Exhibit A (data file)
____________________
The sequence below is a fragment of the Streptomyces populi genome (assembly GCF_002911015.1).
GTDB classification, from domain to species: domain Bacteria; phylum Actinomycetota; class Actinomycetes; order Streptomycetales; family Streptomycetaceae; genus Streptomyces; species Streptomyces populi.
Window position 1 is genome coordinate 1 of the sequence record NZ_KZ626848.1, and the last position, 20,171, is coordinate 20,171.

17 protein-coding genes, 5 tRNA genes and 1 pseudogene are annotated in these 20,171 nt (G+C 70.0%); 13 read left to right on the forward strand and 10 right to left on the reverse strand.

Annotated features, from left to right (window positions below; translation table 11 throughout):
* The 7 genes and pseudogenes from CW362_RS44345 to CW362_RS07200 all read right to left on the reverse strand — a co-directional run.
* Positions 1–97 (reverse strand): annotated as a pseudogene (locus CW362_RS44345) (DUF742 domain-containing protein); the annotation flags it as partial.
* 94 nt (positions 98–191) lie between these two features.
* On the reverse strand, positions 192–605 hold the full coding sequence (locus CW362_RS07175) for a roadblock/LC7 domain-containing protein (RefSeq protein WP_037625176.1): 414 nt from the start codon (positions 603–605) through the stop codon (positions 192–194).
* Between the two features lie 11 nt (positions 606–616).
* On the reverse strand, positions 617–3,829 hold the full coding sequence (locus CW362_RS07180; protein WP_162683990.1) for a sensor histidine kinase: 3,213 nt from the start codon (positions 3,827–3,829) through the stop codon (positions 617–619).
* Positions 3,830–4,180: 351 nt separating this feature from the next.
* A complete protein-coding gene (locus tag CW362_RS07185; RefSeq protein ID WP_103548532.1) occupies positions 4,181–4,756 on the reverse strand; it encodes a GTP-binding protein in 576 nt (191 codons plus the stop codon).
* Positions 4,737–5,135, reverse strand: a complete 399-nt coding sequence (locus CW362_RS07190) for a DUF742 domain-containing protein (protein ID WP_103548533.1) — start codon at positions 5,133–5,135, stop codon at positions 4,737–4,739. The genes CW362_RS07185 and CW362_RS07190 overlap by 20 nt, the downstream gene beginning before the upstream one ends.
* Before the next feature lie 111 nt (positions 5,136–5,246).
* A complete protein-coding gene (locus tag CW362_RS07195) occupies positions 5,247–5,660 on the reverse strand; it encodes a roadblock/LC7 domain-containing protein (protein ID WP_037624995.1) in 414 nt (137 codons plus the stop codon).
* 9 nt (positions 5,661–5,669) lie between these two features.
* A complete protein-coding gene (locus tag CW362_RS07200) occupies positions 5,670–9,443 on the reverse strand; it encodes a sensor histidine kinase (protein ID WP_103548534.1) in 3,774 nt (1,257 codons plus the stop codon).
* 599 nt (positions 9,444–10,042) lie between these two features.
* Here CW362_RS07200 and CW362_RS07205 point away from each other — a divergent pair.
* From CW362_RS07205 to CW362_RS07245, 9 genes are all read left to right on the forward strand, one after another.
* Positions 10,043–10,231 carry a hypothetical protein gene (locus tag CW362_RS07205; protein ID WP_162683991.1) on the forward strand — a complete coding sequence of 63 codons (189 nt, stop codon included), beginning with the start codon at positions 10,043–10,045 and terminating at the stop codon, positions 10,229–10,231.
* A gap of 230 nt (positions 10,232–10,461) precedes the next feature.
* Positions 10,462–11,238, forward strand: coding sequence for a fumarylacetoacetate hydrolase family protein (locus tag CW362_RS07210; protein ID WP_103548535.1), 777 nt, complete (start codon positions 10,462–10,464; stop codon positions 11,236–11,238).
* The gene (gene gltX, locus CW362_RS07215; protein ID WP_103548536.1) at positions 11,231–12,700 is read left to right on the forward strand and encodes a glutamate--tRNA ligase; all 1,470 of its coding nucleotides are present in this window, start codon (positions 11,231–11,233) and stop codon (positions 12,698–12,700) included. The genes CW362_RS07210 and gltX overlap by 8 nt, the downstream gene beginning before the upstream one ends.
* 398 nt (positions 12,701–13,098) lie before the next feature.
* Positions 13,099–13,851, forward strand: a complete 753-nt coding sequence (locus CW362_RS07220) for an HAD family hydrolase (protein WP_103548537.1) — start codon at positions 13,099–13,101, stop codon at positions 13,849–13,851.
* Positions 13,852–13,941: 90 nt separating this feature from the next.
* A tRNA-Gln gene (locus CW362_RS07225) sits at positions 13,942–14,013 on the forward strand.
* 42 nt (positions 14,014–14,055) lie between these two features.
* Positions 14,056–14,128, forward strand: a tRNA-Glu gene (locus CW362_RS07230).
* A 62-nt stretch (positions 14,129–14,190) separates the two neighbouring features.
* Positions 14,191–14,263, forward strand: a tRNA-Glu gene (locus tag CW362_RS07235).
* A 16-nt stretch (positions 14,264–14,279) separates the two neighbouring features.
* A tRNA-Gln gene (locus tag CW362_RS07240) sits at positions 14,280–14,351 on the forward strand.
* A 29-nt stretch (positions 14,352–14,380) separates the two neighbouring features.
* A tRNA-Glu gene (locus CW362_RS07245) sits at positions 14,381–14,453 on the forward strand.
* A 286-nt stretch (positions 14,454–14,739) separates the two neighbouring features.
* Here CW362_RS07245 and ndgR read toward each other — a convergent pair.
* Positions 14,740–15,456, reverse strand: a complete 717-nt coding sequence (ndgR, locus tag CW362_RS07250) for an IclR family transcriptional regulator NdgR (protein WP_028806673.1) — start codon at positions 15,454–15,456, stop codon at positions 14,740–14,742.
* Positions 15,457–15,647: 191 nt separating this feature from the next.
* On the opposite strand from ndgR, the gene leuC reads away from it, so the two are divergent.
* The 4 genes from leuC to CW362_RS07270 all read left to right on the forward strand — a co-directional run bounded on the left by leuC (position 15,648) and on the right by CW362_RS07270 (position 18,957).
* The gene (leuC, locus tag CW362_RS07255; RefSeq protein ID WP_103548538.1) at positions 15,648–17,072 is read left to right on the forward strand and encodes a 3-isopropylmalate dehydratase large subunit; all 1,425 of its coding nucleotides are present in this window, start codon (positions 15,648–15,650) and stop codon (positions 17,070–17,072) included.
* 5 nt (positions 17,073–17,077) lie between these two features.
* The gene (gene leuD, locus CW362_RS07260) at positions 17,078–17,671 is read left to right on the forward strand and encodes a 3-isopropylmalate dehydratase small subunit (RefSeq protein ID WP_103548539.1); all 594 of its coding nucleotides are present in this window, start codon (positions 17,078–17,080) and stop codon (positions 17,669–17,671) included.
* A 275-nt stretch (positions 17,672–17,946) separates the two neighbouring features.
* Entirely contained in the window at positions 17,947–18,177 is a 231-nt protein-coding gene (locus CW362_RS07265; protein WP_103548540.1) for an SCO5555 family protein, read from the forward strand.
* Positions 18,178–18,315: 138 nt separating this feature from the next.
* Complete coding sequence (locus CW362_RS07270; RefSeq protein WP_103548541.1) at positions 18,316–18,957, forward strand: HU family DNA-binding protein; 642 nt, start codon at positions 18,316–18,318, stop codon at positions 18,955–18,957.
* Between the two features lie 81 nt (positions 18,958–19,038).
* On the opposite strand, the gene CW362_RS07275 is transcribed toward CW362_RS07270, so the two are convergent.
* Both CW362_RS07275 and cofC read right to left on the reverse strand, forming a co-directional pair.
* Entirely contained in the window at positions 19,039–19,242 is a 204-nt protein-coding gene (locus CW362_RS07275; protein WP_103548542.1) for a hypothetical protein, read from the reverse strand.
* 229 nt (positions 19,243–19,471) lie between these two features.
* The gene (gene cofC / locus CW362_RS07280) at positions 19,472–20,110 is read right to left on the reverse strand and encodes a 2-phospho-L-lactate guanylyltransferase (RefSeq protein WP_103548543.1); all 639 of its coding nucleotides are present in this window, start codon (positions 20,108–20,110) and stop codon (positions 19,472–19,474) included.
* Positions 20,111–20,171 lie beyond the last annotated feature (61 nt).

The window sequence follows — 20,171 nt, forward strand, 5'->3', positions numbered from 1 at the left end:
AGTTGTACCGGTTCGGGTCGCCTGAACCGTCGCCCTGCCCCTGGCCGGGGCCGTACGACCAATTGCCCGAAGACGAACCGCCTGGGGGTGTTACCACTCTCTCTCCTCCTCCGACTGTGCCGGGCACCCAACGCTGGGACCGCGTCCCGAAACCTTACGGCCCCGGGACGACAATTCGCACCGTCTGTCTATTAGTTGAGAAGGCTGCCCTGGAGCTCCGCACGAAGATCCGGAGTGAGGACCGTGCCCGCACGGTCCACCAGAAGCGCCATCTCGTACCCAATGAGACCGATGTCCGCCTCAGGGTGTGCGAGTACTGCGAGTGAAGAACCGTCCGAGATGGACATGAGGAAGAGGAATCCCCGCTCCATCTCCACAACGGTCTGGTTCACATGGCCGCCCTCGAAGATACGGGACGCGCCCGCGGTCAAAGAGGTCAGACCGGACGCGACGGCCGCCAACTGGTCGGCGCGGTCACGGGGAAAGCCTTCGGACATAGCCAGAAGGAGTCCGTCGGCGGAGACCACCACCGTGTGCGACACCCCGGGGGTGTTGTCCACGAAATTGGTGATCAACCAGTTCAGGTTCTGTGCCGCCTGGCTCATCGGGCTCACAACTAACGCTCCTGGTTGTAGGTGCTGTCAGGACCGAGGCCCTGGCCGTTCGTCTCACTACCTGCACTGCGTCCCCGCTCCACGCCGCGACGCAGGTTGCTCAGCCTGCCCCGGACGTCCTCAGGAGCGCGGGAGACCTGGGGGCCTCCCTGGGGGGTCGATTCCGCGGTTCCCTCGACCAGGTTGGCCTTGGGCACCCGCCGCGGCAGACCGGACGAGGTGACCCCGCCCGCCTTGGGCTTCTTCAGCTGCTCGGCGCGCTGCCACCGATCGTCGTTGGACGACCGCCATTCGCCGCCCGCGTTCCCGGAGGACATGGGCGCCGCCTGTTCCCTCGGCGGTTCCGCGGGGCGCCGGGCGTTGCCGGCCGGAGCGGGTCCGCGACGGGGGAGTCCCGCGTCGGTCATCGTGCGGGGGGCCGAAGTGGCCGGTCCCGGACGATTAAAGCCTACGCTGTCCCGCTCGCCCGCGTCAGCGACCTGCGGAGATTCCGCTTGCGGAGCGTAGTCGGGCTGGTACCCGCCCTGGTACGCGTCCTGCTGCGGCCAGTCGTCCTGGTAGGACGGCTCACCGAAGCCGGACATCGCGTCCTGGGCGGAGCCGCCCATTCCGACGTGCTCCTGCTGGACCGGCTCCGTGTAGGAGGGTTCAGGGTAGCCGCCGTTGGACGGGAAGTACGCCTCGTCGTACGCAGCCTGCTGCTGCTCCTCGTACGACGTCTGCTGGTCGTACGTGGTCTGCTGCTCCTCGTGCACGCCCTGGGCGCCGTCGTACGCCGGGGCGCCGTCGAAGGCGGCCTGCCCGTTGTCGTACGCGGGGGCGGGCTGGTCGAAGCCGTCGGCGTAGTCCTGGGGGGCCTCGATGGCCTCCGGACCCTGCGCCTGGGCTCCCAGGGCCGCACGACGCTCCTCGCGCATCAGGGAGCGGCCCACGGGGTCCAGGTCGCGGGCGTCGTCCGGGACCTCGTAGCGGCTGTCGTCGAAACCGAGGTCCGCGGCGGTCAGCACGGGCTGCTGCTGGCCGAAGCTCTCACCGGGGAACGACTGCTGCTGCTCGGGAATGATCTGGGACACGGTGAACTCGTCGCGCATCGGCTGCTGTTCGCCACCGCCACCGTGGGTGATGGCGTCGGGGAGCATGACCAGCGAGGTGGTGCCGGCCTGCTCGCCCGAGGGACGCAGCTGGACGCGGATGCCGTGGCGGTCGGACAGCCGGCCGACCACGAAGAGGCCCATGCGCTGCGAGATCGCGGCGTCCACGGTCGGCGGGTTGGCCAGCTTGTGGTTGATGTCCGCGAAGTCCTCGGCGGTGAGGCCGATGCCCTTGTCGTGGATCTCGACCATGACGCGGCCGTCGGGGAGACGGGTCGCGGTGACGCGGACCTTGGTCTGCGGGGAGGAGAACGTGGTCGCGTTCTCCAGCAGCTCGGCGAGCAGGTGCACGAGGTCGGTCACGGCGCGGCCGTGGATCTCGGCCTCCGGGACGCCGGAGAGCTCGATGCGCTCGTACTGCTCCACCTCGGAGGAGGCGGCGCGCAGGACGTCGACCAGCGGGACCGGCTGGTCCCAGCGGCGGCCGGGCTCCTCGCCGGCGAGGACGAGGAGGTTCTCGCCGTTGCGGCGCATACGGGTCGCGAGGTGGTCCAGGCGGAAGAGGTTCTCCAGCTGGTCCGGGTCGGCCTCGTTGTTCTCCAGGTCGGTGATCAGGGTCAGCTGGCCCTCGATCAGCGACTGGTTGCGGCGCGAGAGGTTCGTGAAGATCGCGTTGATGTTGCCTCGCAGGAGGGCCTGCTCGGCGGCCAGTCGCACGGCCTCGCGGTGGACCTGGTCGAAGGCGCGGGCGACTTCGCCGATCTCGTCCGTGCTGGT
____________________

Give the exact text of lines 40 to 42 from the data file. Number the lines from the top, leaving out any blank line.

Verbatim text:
* Positions 14,740–15,456, reverse strand: a complete 717-nt coding sequence (ndgR, locus tag CW362_RS07250) for an IclR family transcriptional regulator NdgR (protein WP_028806673.1) — start codon at positions 15,454–15,456, stop codon at positions 14,740–14,742.
* Positions 15,457–15,647: 191 nt separating this feature from the next.
* On the opposite strand from ndgR, the gene leuC reads away from it, so the two are divergent.